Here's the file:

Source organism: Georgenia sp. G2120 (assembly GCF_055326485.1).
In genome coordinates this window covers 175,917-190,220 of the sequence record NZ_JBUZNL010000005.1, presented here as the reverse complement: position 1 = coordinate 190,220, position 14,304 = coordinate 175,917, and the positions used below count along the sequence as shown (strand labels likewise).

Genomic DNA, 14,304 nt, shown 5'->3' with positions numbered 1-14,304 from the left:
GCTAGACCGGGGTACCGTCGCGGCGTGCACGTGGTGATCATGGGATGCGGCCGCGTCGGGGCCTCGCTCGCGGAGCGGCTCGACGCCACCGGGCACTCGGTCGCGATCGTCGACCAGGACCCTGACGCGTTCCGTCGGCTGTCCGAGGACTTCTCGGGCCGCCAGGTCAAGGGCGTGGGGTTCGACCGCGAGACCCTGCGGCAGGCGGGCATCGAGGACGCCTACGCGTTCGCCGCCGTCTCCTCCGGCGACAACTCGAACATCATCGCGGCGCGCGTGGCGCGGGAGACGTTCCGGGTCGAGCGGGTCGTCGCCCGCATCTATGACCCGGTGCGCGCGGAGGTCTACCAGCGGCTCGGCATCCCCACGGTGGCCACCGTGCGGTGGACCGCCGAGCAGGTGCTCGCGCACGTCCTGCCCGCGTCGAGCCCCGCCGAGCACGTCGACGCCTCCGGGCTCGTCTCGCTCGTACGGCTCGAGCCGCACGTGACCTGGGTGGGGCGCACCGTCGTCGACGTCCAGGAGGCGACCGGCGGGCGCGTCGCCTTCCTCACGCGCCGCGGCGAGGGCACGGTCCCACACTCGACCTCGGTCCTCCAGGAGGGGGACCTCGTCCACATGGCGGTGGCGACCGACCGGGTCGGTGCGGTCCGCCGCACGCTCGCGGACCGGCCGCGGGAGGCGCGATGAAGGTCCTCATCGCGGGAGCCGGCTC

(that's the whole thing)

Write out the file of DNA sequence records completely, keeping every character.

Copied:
Source organism: Georgenia sp. G2120 (assembly GCF_055326485.1).
In genome coordinates this window covers 175,917-190,220 of the sequence record NZ_JBUZNL010000005.1, presented here as the reverse complement: position 1 = coordinate 190,220, position 14,304 = coordinate 175,917, and the positions used below count along the sequence as shown (strand labels likewise).

Genomic DNA, 14,304 nt, shown 5'->3' with positions numbered 1-14,304 from the left:
GCTAGACCGGGGTACCGTCGCGGCGTGCACGTGGTGATCATGGGATGCGGCCGCGTCGGGGCCTCGCTCGCGGAGCGGCTCGACGCCACCGGGCACTCGGTCGCGATCGTCGACCAGGACCCTGACGCGTTCCGTCGGCTGTCCGAGGACTTCTCGGGCCGCCAGGTCAAGGGCGTGGGGTTCGACCGCGAGACCCTGCGGCAGGCGGGCATCGAGGACGCCTACGCGTTCGCCGCCGTCTCCTCCGGCGACAACTCGAACATCATCGCGGCGCGCGTGGCGCGGGAGACGTTCCGGGTCGAGCGGGTCGTCGCCCGCATCTATGACCCGGTGCGCGCGGAGGTCTACCAGCGGCTCGGCATCCCCACGGTGGCCACCGTGCGGTGGACCGCCGAGCAGGTGCTCGCGCACGTCCTGCCCGCGTCGAGCCCCGCCGAGCACGTCGACGCCTCCGGGCTCGTCTCGCTCGTACGGCTCGAGCCGCACGTGACCTGGGTGGGGCGCACCGTCGTCGACGTCCAGGAGGCGACCGGCGGGCGCGTCGCCTTCCTCACGCGCCGCGGCGAGGGCACGGTCCCACACTCGACCTCGGTCCTCCAGGAGGGGGACCTCGTCCACATGGCGGTGGCGACCGACCGGGTCGGTGCGGTCCGCCGCACGCTCGCGGACCGGCCGCGGGAGGCGCGATGAAGGTCCTCATCGCGGGAGCCGGCTC